irreconcilable with our own, it appeared not
undesirable to append to the Text, information
which, not disturbing the current of the nar-
rative, might have interest for those who
would care little for an every day love-story.
Such notes may be passed over by the gene-
ral reader. There is an undoubted resem-
blance in the great outlines of human character
wherever man is found, but the modifications
it receives from all the varieties of climate,
education, civilization, laws and religious
usages, are worthy of a close survey; and, in
the case of China, where a far larger portion
of the human race are bound together by
similarity of language, common traditions,
all submitting to the same recognised authority
all moulded to a general type, than can be
found in any other portion of the terraqueous
globe, it is hoped that, whatever may enable us
to approach the domesticities of the Chinese
people, will not be unwelcome.


1 The Flowery Scrolls, in China, afford an immense field for the
display of the poetical, the pictorial, and the caligraphic arts.
There is not a hall or great apartment, on whose pillars or walls
these ornaments are wanting. They are generally suspended in
pairs, and it is expected that the inscriptions should, as it were, re-
spond to one other by comparisons, contrasts and antitheses, so that
a succession of images should relieve one another by the reflection of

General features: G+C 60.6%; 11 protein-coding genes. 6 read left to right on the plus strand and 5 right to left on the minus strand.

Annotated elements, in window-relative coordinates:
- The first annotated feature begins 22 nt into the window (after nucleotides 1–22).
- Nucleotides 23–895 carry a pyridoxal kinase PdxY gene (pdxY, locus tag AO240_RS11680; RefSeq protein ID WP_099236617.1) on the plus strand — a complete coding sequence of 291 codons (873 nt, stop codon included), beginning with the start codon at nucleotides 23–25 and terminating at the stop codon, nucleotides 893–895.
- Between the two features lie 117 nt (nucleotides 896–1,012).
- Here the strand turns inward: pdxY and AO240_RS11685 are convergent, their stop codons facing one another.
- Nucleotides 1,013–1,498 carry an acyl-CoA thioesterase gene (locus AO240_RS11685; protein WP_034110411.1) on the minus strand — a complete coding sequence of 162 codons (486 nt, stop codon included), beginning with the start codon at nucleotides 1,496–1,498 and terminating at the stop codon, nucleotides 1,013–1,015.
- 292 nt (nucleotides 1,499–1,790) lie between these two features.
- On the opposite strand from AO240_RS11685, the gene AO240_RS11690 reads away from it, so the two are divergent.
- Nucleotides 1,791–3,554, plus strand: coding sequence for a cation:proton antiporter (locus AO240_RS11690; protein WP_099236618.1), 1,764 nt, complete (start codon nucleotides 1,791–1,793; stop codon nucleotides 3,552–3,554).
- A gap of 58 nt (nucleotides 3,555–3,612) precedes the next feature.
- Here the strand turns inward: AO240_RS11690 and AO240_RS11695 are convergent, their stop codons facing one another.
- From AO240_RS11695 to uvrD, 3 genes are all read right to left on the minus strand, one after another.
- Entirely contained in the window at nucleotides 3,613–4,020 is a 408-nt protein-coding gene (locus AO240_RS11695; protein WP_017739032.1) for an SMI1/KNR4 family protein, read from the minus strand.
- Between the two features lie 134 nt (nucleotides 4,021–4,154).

opposed lights and shades. Here is an example in the representation
of the fate of a fortunate, and an unfortunate, lover :

The bright sun rises over the eastern mountains,

A new glory re-awakens the earth to the impulses of spring ;

The pink peach flowers open their beauties to the light ;

The yellow bamboos wave, in the garden, to the gentle breezes.

He holds aloft the golden cup, and pours out its scarlet wine,

The warm wine which gives greater warmth to his warm heart.

See ! he is ascending the ladder by which he mounts to the clouds !

He approaches the condescending glance of the son of heaven!*

The watery moon has descended beneath the western valley,

The departure of the moon-goddess has filled the heaven with gloom;

The almond blossoms and fruits have all been swept away.

The fierce blast shakes the black fir-trees of the forest,

The dull, damp mists of night enshroud the earth in darkness,

And tears, frozen to ice, fall on the cold ground below.

He cannot fling down the crimson screen at the boudoir ;

His very entrails are torn with intolerable despair, f

* He has obtained the highest literary eminence, and been admitted to theHanlin,
or Doctorial College, and has obtained, in consequence, the hand of his beloved.